There are about four hundred students seated to the take the HSC exam, one of the national exams for 12th grades in the central hall on the bottom floor of the school. The hall, usually home to cultural events for students has been transformed into a room of intimidation: rows of wooden chairs and tables, and desks in intervals for proctors and board members to sit and observe late teenagers sweat their way through a live or die exam. None them look up when I enter the room to speak to one of the teachers, their faces showing the strains of studying for months being finally poured out.
The HSC result will determine the students’ ability to succeed in the sense that if they do not do well, their hopes of getting into a national university are slim to none. Getting entrance into the prestigious public institutions such as Dhaka University, Dhaka Medical College, or Bangladesh University of Engineering and Technology will all be essentially determined by the HSC exam. Likewise, the fate of the school rests on its students’ scores as well. The more perfect scores, the better the school will be ranked among all. In a country there hierarchy is engrained in the everyday social construct, this becomes particularly important. Rajuk has been ranked at the top as an educational institution based on these results. When I tell someone from Bangladesh that I work at RUMS, they usually respond with raised eyes and by telling me that I work at the best schools in the country.
The exam culture of schools that follow the national curriculum consists of intense memorization, attention to detail, and unorthodox organization. Not only do they have to memorize information (often word for word), but they must be presented clearly and neatly. I have seen some of the best English handwritings at Rajuk, ever. When I write on the board in class I am sometimes embarrassed as my writing (which I have always considered to be pretty good) looks illegible compared to kids ten yours younger than me. In fact in some classes I have to warn before hand that my handwriting may not be clear (to which I get amused smirks and laughs).
RUMS students from all grade levels have also had exams over the last four weeks. These exams included midterms, papers, and lesson exams. I eagerly took about fifty of these English exams with me home to grade. My most important conclusion: I have a new appreciation for all the teachers I have ever had for what they had to go through. I finally understand why it took them so long to turn back midterms and finals. Grading takes a type of effort that I have decided that I do not enjoy- attention to detail, reading sometimes excruciatingly boring paragraphs, trying not cringe at grammar mistakes, and checking final scores, making sure there are no rooms for students to appeal decisions.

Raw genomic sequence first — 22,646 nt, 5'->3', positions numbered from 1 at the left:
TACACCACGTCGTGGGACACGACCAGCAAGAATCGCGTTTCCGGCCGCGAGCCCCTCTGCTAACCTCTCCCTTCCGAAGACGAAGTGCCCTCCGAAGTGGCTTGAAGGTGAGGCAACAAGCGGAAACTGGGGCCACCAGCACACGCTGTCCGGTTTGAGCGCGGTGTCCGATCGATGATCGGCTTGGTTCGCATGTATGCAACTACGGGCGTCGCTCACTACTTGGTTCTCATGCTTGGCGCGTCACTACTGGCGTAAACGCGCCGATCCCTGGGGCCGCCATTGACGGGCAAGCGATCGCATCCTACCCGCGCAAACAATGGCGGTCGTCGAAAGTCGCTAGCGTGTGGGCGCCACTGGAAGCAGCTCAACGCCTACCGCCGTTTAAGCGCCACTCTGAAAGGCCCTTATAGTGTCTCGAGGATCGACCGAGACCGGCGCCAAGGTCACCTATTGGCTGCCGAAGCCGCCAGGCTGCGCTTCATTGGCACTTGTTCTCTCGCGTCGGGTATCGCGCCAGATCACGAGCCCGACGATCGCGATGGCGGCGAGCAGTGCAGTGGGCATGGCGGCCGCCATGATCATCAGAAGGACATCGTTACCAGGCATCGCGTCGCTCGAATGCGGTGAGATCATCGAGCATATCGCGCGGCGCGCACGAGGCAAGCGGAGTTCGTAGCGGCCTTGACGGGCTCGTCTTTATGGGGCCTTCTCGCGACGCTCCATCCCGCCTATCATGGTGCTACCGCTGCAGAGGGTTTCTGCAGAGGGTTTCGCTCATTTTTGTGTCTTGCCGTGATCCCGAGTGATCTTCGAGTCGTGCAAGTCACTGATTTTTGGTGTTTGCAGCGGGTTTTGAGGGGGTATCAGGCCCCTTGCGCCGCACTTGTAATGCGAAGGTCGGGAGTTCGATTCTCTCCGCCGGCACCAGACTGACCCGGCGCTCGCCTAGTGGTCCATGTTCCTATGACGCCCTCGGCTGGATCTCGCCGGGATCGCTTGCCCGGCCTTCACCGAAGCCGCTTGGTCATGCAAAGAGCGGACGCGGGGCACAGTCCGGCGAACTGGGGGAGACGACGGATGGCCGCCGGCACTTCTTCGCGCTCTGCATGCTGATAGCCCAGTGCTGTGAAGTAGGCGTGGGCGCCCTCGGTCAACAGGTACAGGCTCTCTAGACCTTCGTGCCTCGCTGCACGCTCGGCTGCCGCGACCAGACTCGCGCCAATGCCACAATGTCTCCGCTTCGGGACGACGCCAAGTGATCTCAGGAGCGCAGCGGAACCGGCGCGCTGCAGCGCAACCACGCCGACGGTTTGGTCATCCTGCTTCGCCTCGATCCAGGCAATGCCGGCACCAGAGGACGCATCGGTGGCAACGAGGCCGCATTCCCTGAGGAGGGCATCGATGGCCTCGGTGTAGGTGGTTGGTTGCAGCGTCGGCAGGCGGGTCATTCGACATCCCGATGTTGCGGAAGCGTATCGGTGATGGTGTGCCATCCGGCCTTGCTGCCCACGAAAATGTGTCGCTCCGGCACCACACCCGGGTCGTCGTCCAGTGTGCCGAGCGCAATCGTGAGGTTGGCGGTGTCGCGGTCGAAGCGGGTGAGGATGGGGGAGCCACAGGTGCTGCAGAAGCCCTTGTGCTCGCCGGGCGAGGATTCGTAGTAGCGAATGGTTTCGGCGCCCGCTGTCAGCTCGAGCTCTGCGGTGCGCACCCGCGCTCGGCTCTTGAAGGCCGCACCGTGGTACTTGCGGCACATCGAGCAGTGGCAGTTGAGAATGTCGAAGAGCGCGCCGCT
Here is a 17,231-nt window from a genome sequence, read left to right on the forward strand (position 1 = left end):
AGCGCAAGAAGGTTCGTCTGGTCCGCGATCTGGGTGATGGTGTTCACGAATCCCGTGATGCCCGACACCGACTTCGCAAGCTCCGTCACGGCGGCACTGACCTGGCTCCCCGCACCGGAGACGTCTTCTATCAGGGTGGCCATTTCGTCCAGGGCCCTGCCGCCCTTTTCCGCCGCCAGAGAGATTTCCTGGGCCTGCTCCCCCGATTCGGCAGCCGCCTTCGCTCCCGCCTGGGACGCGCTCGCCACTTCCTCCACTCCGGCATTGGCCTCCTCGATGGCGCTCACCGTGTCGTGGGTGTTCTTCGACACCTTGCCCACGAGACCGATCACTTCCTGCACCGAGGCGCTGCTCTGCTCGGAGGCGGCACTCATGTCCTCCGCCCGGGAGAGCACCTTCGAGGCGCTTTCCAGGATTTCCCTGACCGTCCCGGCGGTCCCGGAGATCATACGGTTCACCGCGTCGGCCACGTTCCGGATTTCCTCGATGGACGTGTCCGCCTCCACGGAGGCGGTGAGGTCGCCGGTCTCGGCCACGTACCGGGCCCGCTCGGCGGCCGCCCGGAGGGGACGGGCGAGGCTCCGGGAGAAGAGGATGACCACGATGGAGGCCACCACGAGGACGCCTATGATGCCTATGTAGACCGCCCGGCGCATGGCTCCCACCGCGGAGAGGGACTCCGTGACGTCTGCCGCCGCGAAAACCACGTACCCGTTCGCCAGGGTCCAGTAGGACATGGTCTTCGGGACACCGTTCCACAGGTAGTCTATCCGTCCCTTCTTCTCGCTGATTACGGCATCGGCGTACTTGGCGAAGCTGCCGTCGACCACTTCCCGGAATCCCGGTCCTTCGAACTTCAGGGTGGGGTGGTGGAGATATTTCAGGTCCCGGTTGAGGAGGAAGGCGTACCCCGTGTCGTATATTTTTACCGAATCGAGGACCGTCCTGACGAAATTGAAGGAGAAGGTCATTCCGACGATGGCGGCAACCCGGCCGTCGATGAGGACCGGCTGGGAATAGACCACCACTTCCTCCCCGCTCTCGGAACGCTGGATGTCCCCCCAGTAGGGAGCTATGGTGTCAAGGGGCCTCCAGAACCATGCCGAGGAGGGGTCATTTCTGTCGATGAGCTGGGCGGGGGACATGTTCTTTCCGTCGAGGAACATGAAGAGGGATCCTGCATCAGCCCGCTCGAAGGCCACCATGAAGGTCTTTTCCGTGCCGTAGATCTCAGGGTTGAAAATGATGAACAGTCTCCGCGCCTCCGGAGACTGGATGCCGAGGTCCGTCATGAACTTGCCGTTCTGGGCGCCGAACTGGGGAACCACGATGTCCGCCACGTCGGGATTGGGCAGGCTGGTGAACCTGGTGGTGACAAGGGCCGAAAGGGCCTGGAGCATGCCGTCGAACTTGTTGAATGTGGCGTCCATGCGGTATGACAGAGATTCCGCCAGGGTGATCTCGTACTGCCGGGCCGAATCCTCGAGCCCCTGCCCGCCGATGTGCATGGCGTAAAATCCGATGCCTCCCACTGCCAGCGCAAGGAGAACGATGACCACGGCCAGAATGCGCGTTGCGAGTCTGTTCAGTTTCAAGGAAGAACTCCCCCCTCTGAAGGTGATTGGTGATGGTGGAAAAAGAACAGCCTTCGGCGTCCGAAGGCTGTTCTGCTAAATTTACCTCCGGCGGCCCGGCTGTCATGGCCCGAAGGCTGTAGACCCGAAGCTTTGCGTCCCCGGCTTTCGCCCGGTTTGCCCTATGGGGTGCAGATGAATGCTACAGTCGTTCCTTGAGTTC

Further, there is an indirect grading deflation policy at RUMS- no one is allowed to have full marks. This unwritten policy can be observed in many Bangladeshi schools, especially the competitive selections. For example, in the essay section of the exam, while it says that it is out of ten points, the highest they can get is a seven (which is when it is exceptional). The student may or may not know this. Thus, getting a score in the range of 70s is considered to be good- a score that translates to a ‘C’ in most schools in the United States. You do not ever give full marks- an important rule with ethical bindings for me. So no matter how much these students study and write amazing answers to questions (which were several in this sample case), they will never be rewarded what they probably deserve.
It is hard to compare these systems with those in the West as the implications of results are so varied. Whereas in the United Stats many factors count towards college entrance, in Bangladesh the exam results are exclusive in that category. And yet Bangladeshi students from these national schools who pursue their undergraduates in the United States have an unusually high rate of success in their SATs. Usually, financial considerations are the reasons for declining entrance to American colleges rather than not getting an acceptance. Their SAT scores tend to make up for the lack of sufficient extra curricular activities, for example, which is still an up and coming component in Bangladeshi schools.